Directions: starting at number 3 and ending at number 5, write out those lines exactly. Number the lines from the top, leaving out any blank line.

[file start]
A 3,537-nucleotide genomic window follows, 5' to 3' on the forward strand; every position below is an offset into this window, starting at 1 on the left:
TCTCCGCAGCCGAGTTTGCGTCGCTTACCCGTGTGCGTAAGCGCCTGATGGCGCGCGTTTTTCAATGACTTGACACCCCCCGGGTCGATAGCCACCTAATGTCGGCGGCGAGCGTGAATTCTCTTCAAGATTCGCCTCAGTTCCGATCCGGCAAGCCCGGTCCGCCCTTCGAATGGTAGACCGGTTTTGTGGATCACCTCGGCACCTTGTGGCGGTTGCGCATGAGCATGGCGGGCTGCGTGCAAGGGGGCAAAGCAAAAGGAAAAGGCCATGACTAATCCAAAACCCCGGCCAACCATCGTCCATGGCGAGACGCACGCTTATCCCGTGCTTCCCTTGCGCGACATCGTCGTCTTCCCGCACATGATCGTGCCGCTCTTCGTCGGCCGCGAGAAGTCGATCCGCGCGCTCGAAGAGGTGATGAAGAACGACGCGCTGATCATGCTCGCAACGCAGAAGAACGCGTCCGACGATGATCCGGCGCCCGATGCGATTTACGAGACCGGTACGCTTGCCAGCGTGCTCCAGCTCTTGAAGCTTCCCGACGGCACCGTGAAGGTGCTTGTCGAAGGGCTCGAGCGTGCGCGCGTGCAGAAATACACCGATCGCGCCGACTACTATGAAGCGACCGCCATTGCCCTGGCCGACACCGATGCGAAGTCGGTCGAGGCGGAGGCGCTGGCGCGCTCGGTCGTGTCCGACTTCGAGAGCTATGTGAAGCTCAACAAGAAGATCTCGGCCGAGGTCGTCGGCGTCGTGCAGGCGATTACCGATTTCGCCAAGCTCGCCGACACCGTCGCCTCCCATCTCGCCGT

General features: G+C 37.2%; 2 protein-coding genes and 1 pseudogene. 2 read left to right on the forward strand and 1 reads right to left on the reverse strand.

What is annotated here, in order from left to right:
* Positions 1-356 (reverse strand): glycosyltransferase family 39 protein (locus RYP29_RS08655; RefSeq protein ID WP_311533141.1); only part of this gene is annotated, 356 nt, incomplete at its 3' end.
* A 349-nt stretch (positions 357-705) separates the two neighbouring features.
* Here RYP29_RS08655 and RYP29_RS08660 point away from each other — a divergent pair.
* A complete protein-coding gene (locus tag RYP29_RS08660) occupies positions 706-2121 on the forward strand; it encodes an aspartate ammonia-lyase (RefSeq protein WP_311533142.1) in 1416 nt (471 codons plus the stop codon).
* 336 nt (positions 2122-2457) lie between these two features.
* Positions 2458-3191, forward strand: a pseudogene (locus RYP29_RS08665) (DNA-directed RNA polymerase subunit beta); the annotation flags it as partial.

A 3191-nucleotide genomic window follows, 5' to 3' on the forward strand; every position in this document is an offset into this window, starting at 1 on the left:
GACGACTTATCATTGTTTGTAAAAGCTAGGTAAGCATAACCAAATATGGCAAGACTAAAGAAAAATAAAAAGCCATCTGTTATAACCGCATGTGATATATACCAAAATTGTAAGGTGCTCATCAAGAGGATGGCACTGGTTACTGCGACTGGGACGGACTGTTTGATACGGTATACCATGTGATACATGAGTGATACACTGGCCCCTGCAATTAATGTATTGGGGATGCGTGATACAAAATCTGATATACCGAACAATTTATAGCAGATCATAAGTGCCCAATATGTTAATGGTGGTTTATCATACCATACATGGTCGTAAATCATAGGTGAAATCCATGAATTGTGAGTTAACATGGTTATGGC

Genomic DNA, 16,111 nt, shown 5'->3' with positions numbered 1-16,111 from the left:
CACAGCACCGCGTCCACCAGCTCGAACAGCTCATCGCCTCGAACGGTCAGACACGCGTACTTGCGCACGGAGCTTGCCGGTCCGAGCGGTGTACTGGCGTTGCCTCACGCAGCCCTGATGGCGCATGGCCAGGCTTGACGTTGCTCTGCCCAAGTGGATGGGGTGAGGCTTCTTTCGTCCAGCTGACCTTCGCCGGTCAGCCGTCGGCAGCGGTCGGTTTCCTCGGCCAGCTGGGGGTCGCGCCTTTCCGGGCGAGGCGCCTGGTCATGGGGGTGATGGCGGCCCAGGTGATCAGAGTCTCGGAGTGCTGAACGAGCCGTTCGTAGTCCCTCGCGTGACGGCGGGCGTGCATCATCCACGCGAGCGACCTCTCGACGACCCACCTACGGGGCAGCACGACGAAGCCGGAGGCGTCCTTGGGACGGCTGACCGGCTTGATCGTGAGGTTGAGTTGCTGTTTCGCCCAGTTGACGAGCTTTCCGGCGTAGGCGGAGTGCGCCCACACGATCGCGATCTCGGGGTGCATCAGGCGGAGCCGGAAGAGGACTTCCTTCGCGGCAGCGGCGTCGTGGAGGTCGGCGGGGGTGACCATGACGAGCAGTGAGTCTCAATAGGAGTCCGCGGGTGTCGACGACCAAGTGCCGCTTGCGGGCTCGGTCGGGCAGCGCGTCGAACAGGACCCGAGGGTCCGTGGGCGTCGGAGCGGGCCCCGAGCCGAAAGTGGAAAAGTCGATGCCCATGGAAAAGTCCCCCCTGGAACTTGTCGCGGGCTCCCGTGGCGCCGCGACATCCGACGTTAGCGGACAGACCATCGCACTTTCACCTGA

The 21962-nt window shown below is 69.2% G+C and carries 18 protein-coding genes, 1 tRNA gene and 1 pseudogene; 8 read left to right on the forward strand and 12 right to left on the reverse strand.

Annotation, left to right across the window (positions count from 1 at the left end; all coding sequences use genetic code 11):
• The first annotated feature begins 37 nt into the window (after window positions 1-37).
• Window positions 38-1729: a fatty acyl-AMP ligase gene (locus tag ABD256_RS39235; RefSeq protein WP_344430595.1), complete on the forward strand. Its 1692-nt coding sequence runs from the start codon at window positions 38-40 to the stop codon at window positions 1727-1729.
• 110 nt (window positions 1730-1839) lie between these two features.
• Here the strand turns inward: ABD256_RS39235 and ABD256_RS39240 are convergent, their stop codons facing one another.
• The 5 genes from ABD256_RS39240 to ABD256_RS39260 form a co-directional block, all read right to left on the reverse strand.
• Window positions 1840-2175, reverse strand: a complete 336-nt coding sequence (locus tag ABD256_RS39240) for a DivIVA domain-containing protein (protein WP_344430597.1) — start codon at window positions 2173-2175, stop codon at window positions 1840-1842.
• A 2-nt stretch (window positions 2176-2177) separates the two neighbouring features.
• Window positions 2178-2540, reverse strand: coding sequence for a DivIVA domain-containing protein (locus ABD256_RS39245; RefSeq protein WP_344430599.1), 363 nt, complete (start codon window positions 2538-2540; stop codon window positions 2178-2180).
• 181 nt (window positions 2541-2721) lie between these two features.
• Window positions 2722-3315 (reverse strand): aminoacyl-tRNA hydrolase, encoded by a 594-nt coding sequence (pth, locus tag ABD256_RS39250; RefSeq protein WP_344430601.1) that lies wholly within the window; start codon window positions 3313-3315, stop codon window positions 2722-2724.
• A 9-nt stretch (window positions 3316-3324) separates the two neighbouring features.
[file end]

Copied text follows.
General features: G+C 37.2%; 2 protein-coding genes and 1 pseudogene. 2 read left to right on the forward strand and 1 reads right to left on the reverse strand.

What is annotated here, in order from left to right:
* Positions 1-356 (reverse strand): glycosyltransferase family 39 protein (locus RYP29_RS08655; RefSeq protein ID WP_311533141.1); only part of this gene is annotated, 356 nt, incomplete at its 3' end.